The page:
Book Reviews

The Mango Orchard: The extraordinary true story of a family lost and found by Robin Bayley

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List Price: £8.99


Paperback: 336 Pages.

Published: 07 April 2011 by Arrow

Edition: Reprint

ISBN: 1848092245

EAN: 9781848092242

As a child, Robin Bayley was enchanted by his grandmother's stories of Mexican adventures: of bandits, wild jungle journeys, hidden bags of silver and a narrow escape from the bloody Mexican Revolution. But Robin sensed there was more to these stories than anyone knew, and so he set out to follow in the footsteps of his great-grandfather.

The Mango Orchard is the story of parallel journeys, a hundred years apart, into the heart of Latin America. Undaunted by the passage of time and a paucity of information, Robin seeks out the places where his great-grandfather Arthur 'Arturo' Greenhalgh travelled and lived, determined to uncover his legacy. Along the road Robin encounters witches, drug dealers, a gun-toting Tasmanian Devil and an ex-Nazi diamond trader. He is threatened with deportation, offered the protection of Colombian guerrilla fighters and is comforted by the blessings of los santos. He falls in love with a beautiful Guatemalan girl with mystical powers and almost gives up his quest, until a sense of destiny drives him on to western Mexico and the discovery of much, much more than he had bargained for.


3.0 Stars3.0 Stars3.0 Stars  by Anne

Not really enough here to engage

This book is a cross between an investigative family history and travel book. The author is attempting to investigate the history of his great-grandfather who had lived in Mexico at the end of the 19th century running a cotton mill. To do this he travels to Mexico to try to find out what his great-grandfather did there and what, if anything, remains of his life and the mill. The book describes his journey across South America, the people he meets and then what he discovers when he eventually reaches Mexico.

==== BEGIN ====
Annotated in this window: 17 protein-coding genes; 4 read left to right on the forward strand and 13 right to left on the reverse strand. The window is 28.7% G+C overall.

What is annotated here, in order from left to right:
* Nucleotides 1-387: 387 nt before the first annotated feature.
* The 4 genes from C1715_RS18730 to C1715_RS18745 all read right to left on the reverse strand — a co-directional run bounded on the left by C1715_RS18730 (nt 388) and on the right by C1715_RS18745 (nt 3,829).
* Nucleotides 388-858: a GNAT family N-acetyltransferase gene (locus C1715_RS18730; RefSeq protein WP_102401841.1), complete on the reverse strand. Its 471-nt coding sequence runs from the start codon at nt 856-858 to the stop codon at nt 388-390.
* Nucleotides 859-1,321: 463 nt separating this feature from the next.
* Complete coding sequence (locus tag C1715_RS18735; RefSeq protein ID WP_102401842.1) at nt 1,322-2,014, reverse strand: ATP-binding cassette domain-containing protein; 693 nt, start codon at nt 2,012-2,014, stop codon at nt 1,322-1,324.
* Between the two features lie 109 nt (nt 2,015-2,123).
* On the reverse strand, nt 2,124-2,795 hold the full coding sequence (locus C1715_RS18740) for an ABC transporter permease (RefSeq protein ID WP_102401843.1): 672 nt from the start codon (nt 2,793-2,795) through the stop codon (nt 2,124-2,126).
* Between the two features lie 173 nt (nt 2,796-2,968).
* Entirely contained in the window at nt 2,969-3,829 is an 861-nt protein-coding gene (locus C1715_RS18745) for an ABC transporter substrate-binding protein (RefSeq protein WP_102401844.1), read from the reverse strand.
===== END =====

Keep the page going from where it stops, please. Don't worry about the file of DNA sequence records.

The actual story here is very slight. What the author discovers is not particularly unusual and nor should it have come as a complete surprise to him. I also think he could have discovered much of this without actually making the trip to Mexico or without it becoming such a major event as it does in this book. On the other hand what he does discover is delightful and how he handles it and how his family adjust to the revelation is also interesting.

The author doesn’t arrive in Mexico until quite a considerable way through the book. First he travels to South America in order to learn Spanish before he starts his investigation. A lot of the story involves his travelling in South America, the people he meets and the places he sees. All of this is quite interesting but it is not gripping or compelling and the book only really comes alive when he reaches Mexico. Had, however, the Mexico part of the book been the sole story it would have been a considerably shorter narrative. The author includes quite a lot of anecdotes and stories about the people he meets along the way. Some of these seem rather contrived. He does seem to launch himself into the adventure without proper preparation, without research and without the resources to get himself out of messes without the involvement of other people. I wonder whether this book is actually a collection of stories involving more than one trip to South America.

Had the book solely been about the Mexican experience it would have, for me, actually been more interesting because I very much enjoy family history. I would have liked to know more about the history of the people who settled in Mexico and what they did there and how they connected with local people and local industry. This book is not, however, a book of social history however much I would have preferred it to be but is a personal memoir of one particular man, his life there and his family.

This is an easy enough read but I didn’t think that it was substantial enough to engage me in a way that I would have liked. It is neither a good travel book nor a good family/social history. It is, however, a very personal book – and the author includes a lot about how he feels about what is going on and what is compelled him to make this investigation. It would have been more interesting had there been greater revelations about dire and dreadful things that had happened in the past but obviously you cannot expect the author to invent those just for the sake of this book. I do think, however, that there is not really enough in his story, even when padded out with travel stories, for this to be anything more than an ephemeral read.

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